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Affective Decision Making and the Ellsberg Paradox

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    Abstract

    Affective decision-making is a strategic model of choice under risk and uncertainty where we posit two cognitive processes -- the "rational" and the "emotional" process. Observed choice is the result of equilibrium in this intrapersonal game. As an example, we present applications of affective decision-making in insurance markets, where the risk perceptions of consumers are endogenous. We derive the axiomatic foundation of affective decision making, and show that affective decision making is a model of ambiguity-seeking behavior consistent with the Ellsberg paradox.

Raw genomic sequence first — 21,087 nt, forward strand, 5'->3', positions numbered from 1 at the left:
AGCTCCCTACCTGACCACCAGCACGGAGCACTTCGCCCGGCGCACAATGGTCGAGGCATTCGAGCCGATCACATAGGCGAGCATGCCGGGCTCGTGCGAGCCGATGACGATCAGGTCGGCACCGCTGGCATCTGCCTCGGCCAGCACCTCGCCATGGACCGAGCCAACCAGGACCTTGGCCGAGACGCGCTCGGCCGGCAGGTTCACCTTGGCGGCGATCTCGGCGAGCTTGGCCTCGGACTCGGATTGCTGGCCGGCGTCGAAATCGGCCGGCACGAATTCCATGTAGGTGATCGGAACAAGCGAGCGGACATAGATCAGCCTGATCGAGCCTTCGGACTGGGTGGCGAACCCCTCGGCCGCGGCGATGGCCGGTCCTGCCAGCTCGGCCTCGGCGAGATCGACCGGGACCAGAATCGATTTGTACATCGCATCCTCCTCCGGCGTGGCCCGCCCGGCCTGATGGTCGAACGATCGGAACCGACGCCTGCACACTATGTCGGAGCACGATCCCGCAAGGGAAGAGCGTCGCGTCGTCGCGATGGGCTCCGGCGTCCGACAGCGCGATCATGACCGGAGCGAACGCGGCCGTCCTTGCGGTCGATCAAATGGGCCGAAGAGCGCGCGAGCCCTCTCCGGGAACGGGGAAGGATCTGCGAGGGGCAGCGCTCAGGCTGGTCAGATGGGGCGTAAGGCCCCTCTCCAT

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    File URL: http://cowles.econ.yale.edu/P/cd/d16b/d1667-r.pdf
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    Bibliographic Info

    Paper provided by Cowles Foundation for Research in Economics, Yale University in its series Cowles Foundation Discussion Papers with number 1667R.

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    Length: 19 pages
    Date of creation: Jun 2008
    Date of revision: Aug 2008
    Handle: RePEc:cwl:cwldpp:1667r

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    Related research

    Keywords: Affective choice; Endogenous risk perception; Insurance; Ellsberg paradox; Variational preferences; Ambiguity-seeking;

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